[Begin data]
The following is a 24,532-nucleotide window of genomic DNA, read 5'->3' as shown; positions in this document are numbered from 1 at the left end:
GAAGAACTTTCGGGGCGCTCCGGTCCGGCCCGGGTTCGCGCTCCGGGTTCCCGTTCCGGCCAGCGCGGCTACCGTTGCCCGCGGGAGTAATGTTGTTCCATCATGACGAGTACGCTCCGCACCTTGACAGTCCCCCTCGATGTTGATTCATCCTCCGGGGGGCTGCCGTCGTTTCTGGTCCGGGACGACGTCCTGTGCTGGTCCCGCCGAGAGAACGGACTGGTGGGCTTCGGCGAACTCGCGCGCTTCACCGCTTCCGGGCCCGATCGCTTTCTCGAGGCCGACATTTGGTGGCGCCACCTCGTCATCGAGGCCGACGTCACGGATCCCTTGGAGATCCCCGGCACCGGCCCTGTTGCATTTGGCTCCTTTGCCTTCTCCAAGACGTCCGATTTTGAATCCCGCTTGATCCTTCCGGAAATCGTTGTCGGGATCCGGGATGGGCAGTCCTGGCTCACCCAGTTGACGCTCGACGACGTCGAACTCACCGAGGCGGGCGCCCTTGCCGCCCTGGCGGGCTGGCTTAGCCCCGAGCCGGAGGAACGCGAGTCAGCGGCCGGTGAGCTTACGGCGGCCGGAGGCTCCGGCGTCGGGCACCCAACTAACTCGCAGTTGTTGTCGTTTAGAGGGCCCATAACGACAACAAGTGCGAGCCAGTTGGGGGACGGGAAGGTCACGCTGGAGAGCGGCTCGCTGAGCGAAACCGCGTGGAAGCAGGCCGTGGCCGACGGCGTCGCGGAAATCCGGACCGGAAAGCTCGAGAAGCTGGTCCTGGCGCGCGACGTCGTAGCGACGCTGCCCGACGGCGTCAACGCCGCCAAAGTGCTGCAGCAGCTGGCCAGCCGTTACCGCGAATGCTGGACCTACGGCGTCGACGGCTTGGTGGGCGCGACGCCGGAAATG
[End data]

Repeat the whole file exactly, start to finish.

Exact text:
The following is a 24,532-nucleotide window of genomic DNA, read 5'->3' as shown; positions in this document are numbered from 1 at the left end:
GAAGAACTTTCGGGGCGCTCCGGTCCGGCCCGGGTTCGCGCTCCGGGTTCCCGTTCCGGCCAGCGCGGCTACCGTTGCCCGCGGGAGTAATGTTGTTCCATCATGACGAGTACGCTCCGCACCTTGACAGTCCCCCTCGATGTTGATTCATCCTCCGGGGGGCTGCCGTCGTTTCTGGTCCGGGACGACGTCCTGTGCTGGTCCCGCCGAGAGAACGGACTGGTGGGCTTCGGCGAACTCGCGCGCTTCACCGCTTCCGGGCCCGATCGCTTTCTCGAGGCCGACATTTGGTGGCGCCACCTCGTCATCGAGGCCGACGTCACGGATCCCTTGGAGATCCCCGGCACCGGCCCTGTTGCATTTGGCTCCTTTGCCTTCTCCAAGACGTCCGATTTTGAATCCCGCTTGATCCTTCCGGAAATCGTTGTCGGGATCCGGGATGGGCAGTCCTGGCTCACCCAGTTGACGCTCGACGACGTCGAACTCACCGAGGCGGGCGCCCTTGCCGCCCTGGCGGGCTGGCTTAGCCCCGAGCCGGAGGAACGCGAGTCAGCGGCCGGTGAGCTTACGGCGGCCGGAGGCTCCGGCGTCGGGCACCCAACTAACTCGCAGTTGTTGTCGTTTAGAGGGCCCATAACGACAACAAGTGCGAGCCAGTTGGGGGACGGGAAGGTCACGCTGGAGAGCGGCTCGCTGAGCGAAACCGCGTGGAAGCAGGCCGTGGCCGACGGCGTCGCGGAAATCCGGACCGGAAAGCTCGAGAAGCTGGTCCTGGCGCGCGACGTCGTAGCGACGCTGCCCGACGGCGTCAACGCCGCCAAAGTGCTGCAGCAGCTGGCCAGCCGTTACCGCGAATGCTGGACCTACGGCGTCGACGGCTTGGTGGGCGCGACGCCGGAAATG